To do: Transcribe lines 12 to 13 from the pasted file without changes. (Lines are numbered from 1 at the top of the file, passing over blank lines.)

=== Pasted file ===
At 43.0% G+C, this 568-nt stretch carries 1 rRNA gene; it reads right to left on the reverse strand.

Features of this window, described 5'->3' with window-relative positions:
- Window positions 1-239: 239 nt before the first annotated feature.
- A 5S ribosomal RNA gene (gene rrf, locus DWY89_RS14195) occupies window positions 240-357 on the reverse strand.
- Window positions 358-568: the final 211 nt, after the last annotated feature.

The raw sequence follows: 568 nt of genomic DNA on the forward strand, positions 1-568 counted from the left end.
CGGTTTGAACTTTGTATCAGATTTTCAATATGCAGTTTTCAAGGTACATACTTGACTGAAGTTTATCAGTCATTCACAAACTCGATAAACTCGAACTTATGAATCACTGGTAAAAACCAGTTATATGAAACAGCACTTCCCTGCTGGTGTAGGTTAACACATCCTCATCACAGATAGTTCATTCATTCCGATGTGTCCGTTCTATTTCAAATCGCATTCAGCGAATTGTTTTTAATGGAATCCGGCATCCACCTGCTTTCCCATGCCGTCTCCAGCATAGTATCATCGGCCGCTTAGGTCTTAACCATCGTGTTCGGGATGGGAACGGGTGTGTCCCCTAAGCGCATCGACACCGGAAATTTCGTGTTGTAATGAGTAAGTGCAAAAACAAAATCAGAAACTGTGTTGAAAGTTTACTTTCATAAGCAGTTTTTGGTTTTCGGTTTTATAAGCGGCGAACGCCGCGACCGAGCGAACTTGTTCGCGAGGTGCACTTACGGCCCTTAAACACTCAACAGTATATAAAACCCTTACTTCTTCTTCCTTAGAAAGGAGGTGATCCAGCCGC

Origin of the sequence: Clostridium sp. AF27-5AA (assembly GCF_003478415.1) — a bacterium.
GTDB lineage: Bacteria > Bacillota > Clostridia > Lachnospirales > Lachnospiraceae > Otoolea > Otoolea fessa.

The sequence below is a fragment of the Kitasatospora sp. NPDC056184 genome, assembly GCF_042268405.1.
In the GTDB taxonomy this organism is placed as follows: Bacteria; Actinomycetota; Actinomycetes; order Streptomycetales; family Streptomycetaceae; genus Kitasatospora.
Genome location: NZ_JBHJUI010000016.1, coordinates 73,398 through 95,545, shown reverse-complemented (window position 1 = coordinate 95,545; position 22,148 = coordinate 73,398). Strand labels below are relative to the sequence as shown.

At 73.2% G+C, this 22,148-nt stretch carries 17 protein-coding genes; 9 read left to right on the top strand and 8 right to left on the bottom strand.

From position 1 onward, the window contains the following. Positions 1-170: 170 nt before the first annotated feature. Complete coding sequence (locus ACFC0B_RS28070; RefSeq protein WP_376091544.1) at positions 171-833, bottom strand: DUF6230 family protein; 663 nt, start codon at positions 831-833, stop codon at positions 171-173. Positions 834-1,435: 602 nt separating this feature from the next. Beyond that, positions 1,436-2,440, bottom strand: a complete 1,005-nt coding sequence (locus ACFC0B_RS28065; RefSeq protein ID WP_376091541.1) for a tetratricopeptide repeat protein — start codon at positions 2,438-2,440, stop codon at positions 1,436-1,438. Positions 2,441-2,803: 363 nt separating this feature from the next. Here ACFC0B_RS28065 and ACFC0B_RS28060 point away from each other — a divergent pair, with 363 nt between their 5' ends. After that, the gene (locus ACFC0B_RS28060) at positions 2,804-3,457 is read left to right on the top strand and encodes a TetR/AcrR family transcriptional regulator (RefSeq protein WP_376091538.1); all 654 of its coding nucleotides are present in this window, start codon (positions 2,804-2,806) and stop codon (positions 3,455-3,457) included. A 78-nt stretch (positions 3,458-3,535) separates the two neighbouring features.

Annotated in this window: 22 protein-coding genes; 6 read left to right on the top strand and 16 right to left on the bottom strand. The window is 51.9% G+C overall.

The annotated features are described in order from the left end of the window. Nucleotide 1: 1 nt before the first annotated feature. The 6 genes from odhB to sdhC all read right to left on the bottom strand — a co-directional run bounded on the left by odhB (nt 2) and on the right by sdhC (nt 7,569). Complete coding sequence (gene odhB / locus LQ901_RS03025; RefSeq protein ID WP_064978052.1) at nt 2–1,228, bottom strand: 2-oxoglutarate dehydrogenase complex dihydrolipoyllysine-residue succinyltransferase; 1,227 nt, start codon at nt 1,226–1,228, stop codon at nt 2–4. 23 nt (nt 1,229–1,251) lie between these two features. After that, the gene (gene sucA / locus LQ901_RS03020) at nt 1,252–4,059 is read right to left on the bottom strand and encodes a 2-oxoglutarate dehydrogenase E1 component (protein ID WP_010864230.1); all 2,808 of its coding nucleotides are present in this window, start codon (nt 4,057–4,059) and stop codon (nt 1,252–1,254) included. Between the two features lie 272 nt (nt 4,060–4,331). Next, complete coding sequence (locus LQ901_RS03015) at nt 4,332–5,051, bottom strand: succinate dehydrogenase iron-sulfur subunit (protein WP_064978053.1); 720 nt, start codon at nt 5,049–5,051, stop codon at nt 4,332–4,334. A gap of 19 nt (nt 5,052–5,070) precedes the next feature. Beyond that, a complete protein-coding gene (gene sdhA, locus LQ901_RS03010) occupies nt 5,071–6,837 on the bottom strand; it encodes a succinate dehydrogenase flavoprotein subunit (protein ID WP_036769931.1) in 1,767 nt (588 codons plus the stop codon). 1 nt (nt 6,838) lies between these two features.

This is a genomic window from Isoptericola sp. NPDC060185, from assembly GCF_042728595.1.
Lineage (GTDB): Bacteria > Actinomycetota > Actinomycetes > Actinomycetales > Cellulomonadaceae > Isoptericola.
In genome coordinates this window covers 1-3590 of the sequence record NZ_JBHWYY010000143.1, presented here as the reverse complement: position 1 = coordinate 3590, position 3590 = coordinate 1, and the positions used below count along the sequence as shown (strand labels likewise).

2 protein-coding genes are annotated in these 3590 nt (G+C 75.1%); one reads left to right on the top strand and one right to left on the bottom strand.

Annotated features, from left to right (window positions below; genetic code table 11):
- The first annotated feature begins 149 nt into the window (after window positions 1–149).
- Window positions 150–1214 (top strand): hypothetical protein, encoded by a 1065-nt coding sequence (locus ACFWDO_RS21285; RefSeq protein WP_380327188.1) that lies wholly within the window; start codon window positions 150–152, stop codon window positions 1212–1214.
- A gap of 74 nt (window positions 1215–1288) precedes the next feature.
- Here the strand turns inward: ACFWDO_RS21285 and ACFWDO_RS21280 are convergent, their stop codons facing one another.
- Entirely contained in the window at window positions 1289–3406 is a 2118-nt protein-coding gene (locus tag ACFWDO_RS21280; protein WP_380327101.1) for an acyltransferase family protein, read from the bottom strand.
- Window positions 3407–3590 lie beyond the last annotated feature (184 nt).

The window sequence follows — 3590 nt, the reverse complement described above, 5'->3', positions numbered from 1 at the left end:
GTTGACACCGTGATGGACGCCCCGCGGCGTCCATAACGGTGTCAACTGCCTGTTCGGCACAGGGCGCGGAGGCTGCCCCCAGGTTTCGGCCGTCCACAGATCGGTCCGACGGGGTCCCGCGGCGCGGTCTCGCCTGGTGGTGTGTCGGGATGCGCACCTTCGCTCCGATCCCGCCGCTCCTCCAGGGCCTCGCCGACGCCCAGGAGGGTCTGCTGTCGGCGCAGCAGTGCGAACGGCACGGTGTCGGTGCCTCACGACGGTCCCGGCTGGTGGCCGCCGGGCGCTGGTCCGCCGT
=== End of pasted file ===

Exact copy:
Genome location: NZ_JBHJUI010000016.1, coordinates 73,398 through 95,545, shown reverse-complemented (window position 1 = coordinate 95,545; position 22,148 = coordinate 73,398). Strand labels below are relative to the sequence as shown.

At 73.2% G+C, this 22,148-nt stretch carries 17 protein-coding genes; 9 read left to right on the top strand and 8 right to left on the bottom strand.